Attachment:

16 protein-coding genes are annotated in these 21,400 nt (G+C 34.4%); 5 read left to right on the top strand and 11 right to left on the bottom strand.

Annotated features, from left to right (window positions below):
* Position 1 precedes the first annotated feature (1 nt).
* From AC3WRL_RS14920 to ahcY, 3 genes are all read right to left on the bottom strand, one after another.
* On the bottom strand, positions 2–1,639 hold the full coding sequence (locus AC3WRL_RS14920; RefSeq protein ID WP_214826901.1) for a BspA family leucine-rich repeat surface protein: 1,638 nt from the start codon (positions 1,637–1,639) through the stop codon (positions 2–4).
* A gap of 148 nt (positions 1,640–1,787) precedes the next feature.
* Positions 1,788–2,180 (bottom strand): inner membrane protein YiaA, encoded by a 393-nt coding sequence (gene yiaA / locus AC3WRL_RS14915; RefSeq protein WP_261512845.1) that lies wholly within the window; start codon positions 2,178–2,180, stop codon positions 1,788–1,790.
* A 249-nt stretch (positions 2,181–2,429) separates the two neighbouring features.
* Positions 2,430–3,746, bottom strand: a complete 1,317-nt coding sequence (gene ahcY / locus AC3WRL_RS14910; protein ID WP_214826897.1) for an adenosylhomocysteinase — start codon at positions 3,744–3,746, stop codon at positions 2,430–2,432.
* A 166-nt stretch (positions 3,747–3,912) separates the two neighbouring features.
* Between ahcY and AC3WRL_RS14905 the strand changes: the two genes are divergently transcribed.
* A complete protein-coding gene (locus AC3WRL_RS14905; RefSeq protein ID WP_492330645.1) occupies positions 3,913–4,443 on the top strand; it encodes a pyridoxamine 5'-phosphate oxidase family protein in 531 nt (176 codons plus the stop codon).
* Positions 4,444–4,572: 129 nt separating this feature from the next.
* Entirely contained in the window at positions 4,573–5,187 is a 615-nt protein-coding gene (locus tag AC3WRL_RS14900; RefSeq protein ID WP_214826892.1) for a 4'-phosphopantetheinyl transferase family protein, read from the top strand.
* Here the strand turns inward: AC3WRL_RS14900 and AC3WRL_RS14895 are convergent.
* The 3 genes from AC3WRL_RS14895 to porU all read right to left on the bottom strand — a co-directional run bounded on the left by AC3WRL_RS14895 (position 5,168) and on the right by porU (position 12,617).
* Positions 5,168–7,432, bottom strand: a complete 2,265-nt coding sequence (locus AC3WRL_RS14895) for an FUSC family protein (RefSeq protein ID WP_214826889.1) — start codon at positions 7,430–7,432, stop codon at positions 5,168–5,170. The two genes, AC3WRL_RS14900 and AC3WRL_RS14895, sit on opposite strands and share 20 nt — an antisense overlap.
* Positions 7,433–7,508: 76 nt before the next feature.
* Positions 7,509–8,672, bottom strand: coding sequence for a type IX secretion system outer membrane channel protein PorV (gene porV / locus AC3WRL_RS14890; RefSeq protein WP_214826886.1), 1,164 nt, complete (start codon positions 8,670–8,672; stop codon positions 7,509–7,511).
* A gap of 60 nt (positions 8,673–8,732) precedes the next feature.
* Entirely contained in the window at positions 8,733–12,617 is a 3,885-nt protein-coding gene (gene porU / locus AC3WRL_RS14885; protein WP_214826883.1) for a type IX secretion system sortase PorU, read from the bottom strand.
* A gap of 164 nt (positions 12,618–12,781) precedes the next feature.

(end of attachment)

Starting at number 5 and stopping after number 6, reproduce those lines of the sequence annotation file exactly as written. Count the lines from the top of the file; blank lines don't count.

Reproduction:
* On the bottom strand, positions 2–1,639 hold the full coding sequence (locus AC3WRL_RS14920; RefSeq protein ID WP_214826901.1) for a BspA family leucine-rich repeat surface protein: 1,638 nt from the start codon (positions 1,637–1,639) through the stop codon (positions 2–4).
* A gap of 148 nt (positions 1,640–1,787) precedes the next feature.